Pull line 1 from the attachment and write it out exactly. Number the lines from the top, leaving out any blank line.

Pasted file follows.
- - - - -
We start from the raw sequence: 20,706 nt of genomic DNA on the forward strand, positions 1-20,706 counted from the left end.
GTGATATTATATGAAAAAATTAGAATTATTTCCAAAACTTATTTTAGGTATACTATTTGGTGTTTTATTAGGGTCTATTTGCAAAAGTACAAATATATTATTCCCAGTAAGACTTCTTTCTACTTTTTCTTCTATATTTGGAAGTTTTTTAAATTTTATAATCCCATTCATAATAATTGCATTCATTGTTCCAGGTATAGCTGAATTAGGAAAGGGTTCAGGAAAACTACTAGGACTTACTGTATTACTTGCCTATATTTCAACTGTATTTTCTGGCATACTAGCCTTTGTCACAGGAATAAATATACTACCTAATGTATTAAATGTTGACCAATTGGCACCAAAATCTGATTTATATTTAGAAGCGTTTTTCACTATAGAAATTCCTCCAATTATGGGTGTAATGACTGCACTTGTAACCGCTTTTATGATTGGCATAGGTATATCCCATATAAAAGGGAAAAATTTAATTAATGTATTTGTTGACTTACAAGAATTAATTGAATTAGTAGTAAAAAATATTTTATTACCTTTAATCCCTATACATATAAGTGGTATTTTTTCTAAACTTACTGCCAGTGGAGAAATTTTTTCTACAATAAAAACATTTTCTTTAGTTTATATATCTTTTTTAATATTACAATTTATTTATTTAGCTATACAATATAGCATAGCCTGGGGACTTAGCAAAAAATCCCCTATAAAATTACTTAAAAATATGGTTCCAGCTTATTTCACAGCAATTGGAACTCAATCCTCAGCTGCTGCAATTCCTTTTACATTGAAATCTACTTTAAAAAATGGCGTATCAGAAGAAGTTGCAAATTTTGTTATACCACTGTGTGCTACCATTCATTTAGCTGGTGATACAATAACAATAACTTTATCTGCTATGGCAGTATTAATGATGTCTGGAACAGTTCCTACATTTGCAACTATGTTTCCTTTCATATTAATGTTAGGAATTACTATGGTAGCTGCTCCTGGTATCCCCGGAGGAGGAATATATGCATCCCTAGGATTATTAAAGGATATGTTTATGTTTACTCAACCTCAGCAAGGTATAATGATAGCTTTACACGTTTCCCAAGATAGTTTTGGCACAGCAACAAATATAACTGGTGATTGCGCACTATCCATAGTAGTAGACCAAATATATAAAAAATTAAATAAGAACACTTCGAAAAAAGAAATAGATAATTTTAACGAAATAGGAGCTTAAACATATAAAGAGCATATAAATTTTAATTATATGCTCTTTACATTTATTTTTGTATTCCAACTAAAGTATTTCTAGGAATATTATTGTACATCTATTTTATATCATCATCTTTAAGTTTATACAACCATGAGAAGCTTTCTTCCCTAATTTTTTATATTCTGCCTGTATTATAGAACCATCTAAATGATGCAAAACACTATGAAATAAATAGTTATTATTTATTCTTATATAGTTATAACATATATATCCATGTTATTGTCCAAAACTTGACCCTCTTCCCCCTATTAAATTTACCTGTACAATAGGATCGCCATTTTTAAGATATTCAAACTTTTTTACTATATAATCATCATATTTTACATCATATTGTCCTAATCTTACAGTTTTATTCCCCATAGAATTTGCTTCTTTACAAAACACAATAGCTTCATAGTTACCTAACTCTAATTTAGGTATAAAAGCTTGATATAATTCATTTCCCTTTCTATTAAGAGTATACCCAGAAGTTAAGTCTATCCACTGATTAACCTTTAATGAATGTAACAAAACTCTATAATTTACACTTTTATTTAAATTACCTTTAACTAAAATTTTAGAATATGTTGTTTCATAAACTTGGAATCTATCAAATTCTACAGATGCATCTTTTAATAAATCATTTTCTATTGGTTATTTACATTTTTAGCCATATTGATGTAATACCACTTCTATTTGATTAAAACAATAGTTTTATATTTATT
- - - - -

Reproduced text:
We start from the raw sequence: 20,706 nt of genomic DNA on the forward strand, positions 1-20,706 counted from the left end.